Rural should not mean grubby IMO. If I rented a dirty cottage with threadbare linen for my rare and hard-earned holiday I would not be impressed.
agree with posters above.
places must be spotless and the bedding must not smell of mothballs or damp cupboards.
go for hollow fibre bedding that can be washed. get matress protectors (and a fleece blanket to put over it so it doesn't feel sweaty and plasticky).
Mousmous when you say Ikea do you mean cheap Ikea or fluffy Ikea?
We rent out a seaside beauty and get 45 weeks a year. We use "Out of Eden" who supply the hotel industry and their towels last 2/3 years. We use blue, not white.
But, it HAS to be spotless. No grime anywhere. Cooker clean and grease free. No dust. Bathrooms spotless. Beds made. No cracks, broken things, light bulbs blown. Everything perfect. It doesn't have to be the highest quality. We use a mix of IKEA, John Lewis and odd bits and pieces but it has to be clean. People arrive and go, "Aah, lovely" and then give you no trouble. If they arrive and find a pube in the shower, they will then work to uncover any other flaws.
Market it using rustic, rural, charming - not luxury, perfect...
Allow dogs (2 times the number of bookings) have a travel cot and high chair. Have a wood burner or open fire. All these make a difference. Listen to feedback, act on it. Immediately offer refunds / apologies etc as your reputation is everything.
Look for family bookings. Post photographs of every room.
However, people don't want a holiday cottage anything less than their own home: they don't want 8 people queuing for one loo. They want everyone to have a plate, knife, fork, seat in front of the telly, dining chair etc.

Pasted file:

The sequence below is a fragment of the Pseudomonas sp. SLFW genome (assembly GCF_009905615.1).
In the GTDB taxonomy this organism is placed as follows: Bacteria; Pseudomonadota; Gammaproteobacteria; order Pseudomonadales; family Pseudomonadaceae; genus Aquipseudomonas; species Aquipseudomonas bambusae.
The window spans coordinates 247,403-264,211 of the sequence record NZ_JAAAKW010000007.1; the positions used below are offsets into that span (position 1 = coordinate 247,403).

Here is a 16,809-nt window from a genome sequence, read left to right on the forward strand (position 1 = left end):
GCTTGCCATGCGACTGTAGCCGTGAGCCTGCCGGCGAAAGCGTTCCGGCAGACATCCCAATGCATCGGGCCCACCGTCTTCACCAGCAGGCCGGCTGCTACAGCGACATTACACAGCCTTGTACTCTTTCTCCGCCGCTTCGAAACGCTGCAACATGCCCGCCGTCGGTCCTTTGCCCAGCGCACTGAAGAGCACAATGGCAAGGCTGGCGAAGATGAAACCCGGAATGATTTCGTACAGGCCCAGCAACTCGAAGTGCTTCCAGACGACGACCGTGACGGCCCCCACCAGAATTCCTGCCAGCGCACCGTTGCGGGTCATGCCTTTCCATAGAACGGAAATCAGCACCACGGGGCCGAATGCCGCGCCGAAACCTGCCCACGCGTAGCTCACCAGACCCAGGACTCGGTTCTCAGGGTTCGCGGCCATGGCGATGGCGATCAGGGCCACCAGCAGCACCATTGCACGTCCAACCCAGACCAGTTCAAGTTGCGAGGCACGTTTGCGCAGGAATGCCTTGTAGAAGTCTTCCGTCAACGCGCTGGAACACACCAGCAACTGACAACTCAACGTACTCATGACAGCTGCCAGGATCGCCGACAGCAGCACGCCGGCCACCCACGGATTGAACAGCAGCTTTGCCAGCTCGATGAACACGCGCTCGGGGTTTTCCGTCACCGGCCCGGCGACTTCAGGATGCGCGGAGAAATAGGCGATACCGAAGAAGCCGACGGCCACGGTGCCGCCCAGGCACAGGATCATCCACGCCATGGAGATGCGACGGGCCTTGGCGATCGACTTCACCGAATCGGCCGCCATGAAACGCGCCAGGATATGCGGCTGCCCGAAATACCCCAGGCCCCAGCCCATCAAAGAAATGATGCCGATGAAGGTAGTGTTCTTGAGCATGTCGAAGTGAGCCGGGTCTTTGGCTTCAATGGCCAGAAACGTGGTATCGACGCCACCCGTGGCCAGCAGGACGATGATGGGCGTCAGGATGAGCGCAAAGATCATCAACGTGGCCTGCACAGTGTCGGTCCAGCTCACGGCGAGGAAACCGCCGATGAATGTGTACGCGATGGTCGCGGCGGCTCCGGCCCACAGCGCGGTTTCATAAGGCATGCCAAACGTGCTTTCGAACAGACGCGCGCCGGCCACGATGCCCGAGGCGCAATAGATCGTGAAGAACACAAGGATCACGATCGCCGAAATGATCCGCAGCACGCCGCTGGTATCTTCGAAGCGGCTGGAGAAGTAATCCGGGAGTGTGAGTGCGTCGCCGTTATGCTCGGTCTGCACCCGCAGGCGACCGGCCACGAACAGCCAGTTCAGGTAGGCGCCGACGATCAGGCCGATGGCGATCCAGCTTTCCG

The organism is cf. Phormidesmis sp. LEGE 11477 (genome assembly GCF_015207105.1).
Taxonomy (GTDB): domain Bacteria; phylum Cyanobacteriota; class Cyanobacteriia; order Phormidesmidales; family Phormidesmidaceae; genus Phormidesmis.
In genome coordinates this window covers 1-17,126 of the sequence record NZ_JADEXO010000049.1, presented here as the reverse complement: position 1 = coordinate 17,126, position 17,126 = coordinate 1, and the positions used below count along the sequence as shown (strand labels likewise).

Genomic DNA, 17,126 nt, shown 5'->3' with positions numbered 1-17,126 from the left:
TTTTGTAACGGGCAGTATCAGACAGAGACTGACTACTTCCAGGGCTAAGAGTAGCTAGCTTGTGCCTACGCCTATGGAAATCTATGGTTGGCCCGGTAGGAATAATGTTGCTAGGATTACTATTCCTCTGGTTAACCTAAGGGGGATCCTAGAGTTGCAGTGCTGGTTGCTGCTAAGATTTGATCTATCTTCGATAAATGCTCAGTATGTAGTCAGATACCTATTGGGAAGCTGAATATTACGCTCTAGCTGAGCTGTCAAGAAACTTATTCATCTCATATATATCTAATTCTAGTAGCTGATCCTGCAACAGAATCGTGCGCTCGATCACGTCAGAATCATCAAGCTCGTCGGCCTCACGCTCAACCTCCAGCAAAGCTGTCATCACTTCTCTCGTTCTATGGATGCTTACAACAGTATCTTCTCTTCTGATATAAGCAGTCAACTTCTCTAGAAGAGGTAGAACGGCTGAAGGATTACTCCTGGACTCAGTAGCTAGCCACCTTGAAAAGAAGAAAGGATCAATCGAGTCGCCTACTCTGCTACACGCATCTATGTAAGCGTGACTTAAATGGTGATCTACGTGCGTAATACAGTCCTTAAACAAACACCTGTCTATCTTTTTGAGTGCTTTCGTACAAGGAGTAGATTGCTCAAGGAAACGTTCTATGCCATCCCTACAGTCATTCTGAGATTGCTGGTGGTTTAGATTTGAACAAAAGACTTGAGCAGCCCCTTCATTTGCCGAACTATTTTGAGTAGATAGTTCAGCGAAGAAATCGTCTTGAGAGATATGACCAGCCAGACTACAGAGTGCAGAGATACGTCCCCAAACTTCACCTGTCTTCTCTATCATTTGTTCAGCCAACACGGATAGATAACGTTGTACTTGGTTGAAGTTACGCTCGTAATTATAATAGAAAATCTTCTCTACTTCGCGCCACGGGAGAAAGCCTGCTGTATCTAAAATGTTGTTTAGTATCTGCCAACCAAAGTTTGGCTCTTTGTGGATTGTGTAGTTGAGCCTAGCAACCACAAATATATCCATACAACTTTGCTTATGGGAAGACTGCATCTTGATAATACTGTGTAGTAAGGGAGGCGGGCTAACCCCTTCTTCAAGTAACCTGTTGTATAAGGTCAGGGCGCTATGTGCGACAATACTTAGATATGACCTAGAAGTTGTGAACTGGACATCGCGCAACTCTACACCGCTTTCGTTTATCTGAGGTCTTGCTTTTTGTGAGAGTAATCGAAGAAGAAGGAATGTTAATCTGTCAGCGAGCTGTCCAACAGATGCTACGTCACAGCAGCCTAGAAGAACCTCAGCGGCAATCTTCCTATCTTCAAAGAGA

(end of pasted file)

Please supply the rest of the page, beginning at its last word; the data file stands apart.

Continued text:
My advice would be to not go down the sleeps 4/6 with a sofa bed either. Make it a comfortable 4 rather than a squeeze for 6. People forget they have saved money when they get there and just notice the lack of space.
Pm me if you want more help. We have been in the game a long time. We also have a city centre place but have to have much more "boutique hotel" style furniture and fixtures and fittings - it is what is expected in the city.
Oh, and buy a really, really good Hoover.
This is very interesting. I had a conversation with someone originally from Crouch End recently who told me that they love going away to a place where the kitchen is really old, there is no central heating and they have to take their own towels. She said it's cheap but they wouldn't go anywhere 'posh' because they would feel nervous about messing it up.
I have children...and not a lot of budget. I do not want sheets that I'm afraid of. Cotton is a must but not posh ones please.
I stay in lots of cottages. I like old floors, walls etc - the more rustic the better. But the linens, towels, kitchenware etc have to be good quality and spotless. In an old cottage a laminate floor would be a shame.
I don't worry about messing it up, the dc are housetrained and we wouldn't wear shoes in any house.
I mean simple ikea.
that can be washed but doesn't hurt too much to replace. and they come in cheerful colours which is nice for children.
I have 3 small children.
I want comfy bed. pref a king size as that is what I have at home and frankly I don't want to go on holiday and sleep worse than I do at home.
I want a comfy sofa and space to chill once small ones in bed.
I want a well equipped kitchen. including a few bits for baking especially somewhere aimed at walkers so we can make cakes etc to come home to. dishwasher is good. waking machine is vital.